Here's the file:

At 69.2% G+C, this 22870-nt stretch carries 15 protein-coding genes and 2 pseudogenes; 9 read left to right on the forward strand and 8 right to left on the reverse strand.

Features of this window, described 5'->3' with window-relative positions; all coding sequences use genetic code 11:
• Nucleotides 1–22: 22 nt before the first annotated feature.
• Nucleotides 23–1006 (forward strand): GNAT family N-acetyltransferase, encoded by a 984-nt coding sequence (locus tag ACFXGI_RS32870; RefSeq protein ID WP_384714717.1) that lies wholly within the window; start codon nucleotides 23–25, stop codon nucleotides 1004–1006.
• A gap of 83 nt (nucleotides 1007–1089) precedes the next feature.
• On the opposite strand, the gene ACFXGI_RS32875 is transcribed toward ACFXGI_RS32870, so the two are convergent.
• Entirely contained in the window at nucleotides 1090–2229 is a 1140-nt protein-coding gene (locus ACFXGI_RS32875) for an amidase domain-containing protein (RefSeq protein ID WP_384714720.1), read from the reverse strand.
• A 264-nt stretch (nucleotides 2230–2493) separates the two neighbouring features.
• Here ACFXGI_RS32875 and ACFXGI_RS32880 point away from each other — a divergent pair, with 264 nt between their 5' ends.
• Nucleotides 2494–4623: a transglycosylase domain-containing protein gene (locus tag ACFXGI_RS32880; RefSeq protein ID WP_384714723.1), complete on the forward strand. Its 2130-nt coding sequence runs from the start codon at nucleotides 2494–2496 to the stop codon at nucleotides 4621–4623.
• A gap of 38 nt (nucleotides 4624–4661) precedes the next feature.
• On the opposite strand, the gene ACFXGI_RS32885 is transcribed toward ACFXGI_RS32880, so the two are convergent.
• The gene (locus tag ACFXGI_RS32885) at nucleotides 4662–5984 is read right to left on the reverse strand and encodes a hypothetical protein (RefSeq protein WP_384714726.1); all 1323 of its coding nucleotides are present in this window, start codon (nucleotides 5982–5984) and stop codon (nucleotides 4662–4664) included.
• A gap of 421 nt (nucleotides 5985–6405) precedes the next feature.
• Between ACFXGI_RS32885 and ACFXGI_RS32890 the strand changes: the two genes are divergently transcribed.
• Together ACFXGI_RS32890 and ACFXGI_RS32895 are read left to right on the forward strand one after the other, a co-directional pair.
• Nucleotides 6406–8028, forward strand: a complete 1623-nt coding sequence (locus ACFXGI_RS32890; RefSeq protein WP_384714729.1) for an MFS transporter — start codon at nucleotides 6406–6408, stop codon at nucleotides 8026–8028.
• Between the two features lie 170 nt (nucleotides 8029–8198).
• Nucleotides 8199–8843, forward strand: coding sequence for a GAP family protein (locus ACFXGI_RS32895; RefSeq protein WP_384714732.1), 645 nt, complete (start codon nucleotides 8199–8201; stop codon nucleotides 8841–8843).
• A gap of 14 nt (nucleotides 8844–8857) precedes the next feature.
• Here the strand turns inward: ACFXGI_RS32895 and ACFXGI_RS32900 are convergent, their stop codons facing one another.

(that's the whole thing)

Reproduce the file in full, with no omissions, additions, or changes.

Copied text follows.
At 69.2% G+C, this 22870-nt stretch carries 15 protein-coding genes and 2 pseudogenes; 9 read left to right on the forward strand and 8 right to left on the reverse strand.

Features of this window, described 5'->3' with window-relative positions; all coding sequences use genetic code 11:
• Nucleotides 1–22: 22 nt before the first annotated feature.
• Nucleotides 23–1006 (forward strand): GNAT family N-acetyltransferase, encoded by a 984-nt coding sequence (locus tag ACFXGI_RS32870; RefSeq protein ID WP_384714717.1) that lies wholly within the window; start codon nucleotides 23–25, stop codon nucleotides 1004–1006.
• A gap of 83 nt (nucleotides 1007–1089) precedes the next feature.
• On the opposite strand, the gene ACFXGI_RS32875 is transcribed toward ACFXGI_RS32870, so the two are convergent.
• Entirely contained in the window at nucleotides 1090–2229 is a 1140-nt protein-coding gene (locus ACFXGI_RS32875) for an amidase domain-containing protein (RefSeq protein ID WP_384714720.1), read from the reverse strand.
• A 264-nt stretch (nucleotides 2230–2493) separates the two neighbouring features.
• Here ACFXGI_RS32875 and ACFXGI_RS32880 point away from each other — a divergent pair, with 264 nt between their 5' ends.
• Nucleotides 2494–4623: a transglycosylase domain-containing protein gene (locus tag ACFXGI_RS32880; RefSeq protein ID WP_384714723.1), complete on the forward strand. Its 2130-nt coding sequence runs from the start codon at nucleotides 2494–2496 to the stop codon at nucleotides 4621–4623.
• A gap of 38 nt (nucleotides 4624–4661) precedes the next feature.
• On the opposite strand, the gene ACFXGI_RS32885 is transcribed toward ACFXGI_RS32880, so the two are convergent.
• The gene (locus tag ACFXGI_RS32885) at nucleotides 4662–5984 is read right to left on the reverse strand and encodes a hypothetical protein (RefSeq protein WP_384714726.1); all 1323 of its coding nucleotides are present in this window, start codon (nucleotides 5982–5984) and stop codon (nucleotides 4662–4664) included.
• A gap of 421 nt (nucleotides 5985–6405) precedes the next feature.
• Between ACFXGI_RS32885 and ACFXGI_RS32890 the strand changes: the two genes are divergently transcribed.
• Together ACFXGI_RS32890 and ACFXGI_RS32895 are read left to right on the forward strand one after the other, a co-directional pair.
• Nucleotides 6406–8028, forward strand: a complete 1623-nt coding sequence (locus ACFXGI_RS32890; RefSeq protein WP_384714729.1) for an MFS transporter — start codon at nucleotides 6406–6408, stop codon at nucleotides 8026–8028.
• Between the two features lie 170 nt (nucleotides 8029–8198).
• Nucleotides 8199–8843, forward strand: coding sequence for a GAP family protein (locus ACFXGI_RS32895; RefSeq protein WP_384714732.1), 645 nt, complete (start codon nucleotides 8199–8201; stop codon nucleotides 8841–8843).
• A gap of 14 nt (nucleotides 8844–8857) precedes the next feature.
• Here the strand turns inward: ACFXGI_RS32895 and ACFXGI_RS32900 are convergent, their stop codons facing one another.